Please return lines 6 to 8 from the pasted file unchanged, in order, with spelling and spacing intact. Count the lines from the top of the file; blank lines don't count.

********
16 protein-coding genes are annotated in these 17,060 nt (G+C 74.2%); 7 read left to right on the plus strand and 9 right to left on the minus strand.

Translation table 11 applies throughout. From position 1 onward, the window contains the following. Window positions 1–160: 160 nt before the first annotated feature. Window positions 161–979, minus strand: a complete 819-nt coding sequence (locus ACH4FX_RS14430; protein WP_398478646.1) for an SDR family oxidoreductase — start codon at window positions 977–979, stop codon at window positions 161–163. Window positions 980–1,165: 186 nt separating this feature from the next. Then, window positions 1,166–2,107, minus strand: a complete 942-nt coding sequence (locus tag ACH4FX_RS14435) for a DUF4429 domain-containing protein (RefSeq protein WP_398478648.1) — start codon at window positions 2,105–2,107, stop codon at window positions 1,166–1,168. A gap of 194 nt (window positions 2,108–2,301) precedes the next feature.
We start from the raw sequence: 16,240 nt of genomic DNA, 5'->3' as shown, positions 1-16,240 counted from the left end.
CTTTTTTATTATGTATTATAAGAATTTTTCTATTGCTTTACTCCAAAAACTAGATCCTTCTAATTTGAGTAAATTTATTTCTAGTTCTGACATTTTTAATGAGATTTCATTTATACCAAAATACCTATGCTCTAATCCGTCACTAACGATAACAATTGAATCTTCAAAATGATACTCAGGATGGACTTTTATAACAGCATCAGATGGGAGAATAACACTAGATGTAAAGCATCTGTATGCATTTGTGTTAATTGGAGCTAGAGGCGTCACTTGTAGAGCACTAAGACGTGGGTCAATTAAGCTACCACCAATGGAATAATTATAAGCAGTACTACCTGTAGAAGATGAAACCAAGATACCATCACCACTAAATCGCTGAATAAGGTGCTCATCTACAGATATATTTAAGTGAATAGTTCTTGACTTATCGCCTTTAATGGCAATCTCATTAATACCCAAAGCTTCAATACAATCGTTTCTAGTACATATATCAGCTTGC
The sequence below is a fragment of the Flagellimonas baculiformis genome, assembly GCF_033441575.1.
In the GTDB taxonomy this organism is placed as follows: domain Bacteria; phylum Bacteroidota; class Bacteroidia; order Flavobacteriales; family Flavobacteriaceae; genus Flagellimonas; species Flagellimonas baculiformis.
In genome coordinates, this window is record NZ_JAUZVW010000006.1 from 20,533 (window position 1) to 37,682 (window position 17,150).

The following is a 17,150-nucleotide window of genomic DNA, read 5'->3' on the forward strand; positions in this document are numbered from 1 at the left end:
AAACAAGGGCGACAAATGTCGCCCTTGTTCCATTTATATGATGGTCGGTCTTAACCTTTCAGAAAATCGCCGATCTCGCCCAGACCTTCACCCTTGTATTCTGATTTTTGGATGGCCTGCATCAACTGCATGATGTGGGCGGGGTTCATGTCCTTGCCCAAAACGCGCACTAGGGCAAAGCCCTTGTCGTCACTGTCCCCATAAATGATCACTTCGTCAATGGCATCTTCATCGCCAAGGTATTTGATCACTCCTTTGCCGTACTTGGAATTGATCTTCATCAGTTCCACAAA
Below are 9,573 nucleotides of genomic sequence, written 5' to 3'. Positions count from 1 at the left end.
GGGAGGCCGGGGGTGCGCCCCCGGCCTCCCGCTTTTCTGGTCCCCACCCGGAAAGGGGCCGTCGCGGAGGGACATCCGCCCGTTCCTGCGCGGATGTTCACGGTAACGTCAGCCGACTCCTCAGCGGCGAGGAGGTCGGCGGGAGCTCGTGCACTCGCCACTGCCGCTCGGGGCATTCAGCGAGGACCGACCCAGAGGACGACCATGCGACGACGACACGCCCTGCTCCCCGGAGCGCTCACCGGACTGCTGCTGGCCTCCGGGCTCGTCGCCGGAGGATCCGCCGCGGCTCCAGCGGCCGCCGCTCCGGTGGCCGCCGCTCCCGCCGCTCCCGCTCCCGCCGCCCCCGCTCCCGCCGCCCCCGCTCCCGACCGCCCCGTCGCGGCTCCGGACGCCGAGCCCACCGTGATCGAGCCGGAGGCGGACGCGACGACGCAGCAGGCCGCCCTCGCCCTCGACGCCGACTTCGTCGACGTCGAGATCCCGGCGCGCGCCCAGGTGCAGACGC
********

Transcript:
In the GTDB taxonomy this organism is placed as follows: domain Bacteria; phylum Bacteroidota; class Bacteroidia; order Flavobacteriales; family Flavobacteriaceae; genus Flagellimonas; species Flagellimonas baculiformis.
In genome coordinates, this window is record NZ_JAUZVW010000006.1 from 20,533 (window position 1) to 37,682 (window position 17,150).

The following is a 17,150-nucleotide window of genomic DNA, read 5'->3' on the forward strand; positions in this document are numbered from 1 at the left end: